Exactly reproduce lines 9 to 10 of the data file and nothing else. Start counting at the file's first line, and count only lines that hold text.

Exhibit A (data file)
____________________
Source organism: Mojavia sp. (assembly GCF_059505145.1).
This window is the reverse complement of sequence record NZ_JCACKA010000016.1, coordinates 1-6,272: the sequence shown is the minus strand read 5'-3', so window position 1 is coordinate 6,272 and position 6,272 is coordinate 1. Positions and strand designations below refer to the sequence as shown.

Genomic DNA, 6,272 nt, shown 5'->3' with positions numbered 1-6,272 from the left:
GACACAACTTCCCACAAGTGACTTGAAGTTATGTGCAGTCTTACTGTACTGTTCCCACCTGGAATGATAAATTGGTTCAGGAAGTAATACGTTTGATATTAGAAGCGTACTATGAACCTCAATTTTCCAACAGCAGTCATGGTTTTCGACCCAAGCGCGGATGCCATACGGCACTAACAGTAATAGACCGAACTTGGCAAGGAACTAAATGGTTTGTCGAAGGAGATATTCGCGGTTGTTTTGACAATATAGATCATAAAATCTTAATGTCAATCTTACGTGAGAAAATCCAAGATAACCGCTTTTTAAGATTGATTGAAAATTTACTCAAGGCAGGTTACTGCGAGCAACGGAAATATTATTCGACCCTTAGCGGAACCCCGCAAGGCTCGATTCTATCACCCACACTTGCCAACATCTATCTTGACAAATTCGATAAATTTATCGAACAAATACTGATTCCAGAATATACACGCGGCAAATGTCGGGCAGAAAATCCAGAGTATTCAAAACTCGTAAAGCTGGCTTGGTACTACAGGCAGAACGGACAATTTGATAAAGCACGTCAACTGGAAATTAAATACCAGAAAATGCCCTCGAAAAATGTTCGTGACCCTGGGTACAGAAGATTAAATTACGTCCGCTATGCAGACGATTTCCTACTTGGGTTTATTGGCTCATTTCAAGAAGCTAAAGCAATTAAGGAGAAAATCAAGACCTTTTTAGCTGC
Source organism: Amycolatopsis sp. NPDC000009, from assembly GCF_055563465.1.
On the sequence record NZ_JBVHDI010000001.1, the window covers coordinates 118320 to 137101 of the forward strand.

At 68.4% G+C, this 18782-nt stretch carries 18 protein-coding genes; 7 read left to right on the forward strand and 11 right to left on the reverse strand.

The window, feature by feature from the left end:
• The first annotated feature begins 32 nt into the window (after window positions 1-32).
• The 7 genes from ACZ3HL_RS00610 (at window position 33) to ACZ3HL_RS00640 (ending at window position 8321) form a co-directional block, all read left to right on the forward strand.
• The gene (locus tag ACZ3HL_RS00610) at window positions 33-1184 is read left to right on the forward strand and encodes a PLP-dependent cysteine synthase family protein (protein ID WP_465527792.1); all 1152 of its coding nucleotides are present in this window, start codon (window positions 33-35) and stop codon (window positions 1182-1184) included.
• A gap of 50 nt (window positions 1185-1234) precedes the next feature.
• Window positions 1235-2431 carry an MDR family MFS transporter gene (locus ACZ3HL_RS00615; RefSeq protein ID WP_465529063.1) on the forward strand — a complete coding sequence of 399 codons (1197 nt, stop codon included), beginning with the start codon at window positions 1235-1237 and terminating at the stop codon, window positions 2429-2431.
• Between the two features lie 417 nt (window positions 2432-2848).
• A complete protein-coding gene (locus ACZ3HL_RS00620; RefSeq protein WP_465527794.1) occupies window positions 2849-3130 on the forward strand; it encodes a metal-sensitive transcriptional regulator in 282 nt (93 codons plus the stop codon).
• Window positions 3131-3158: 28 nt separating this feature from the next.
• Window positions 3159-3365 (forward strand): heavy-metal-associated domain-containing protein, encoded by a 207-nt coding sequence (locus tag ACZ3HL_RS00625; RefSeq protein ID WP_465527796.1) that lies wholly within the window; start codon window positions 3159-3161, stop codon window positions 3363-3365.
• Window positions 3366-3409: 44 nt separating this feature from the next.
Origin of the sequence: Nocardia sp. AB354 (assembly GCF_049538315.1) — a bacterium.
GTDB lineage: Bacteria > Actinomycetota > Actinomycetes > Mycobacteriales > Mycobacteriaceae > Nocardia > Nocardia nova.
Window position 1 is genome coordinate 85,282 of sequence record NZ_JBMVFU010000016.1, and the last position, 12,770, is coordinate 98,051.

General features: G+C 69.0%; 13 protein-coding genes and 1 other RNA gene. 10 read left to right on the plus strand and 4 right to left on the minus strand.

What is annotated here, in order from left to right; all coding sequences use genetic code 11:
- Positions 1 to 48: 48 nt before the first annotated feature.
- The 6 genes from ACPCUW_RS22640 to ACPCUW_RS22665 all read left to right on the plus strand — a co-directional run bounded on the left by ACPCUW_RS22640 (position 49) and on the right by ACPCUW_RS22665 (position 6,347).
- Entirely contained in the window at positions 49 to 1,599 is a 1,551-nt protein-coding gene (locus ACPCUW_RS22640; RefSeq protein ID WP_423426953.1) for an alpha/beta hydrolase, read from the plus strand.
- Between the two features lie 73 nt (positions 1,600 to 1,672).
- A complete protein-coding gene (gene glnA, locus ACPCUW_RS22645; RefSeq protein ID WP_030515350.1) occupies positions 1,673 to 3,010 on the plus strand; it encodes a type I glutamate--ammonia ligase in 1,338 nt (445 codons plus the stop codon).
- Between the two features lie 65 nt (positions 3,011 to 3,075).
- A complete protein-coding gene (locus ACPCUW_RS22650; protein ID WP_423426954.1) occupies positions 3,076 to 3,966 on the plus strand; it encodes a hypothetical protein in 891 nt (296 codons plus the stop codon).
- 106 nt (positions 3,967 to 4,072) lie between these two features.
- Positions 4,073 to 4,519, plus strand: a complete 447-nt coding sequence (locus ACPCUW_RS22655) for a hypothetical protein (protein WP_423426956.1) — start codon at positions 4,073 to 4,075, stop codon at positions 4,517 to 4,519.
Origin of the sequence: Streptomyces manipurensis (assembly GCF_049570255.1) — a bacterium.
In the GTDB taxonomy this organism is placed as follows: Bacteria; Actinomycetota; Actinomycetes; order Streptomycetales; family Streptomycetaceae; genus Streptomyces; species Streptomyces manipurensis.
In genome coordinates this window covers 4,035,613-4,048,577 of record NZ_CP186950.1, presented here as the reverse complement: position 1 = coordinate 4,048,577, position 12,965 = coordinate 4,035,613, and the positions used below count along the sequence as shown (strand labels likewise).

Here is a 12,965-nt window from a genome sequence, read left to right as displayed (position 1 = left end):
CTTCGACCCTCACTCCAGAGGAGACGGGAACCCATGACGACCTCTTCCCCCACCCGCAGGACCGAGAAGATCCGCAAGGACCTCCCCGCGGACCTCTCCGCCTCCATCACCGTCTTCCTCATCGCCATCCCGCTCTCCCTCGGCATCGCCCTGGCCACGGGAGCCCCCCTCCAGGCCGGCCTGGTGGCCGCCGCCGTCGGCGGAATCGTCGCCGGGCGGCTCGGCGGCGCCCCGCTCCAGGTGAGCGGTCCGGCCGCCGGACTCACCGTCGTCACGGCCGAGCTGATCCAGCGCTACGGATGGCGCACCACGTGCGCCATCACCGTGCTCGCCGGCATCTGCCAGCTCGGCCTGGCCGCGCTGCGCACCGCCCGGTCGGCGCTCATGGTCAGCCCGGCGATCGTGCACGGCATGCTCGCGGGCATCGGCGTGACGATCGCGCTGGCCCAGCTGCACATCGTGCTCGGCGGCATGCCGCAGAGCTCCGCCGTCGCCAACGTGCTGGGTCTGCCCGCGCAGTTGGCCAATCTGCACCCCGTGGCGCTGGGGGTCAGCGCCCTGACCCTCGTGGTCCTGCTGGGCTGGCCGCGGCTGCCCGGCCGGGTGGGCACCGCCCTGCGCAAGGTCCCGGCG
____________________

• The first annotated feature begins 32 nt into the window (after window positions 1-32).
• The 7 genes from ACZ3HL_RS00610 (at window position 33) to ACZ3HL_RS00640 (ending at window position 8321) form a co-directional block, all read left to right on the forward strand.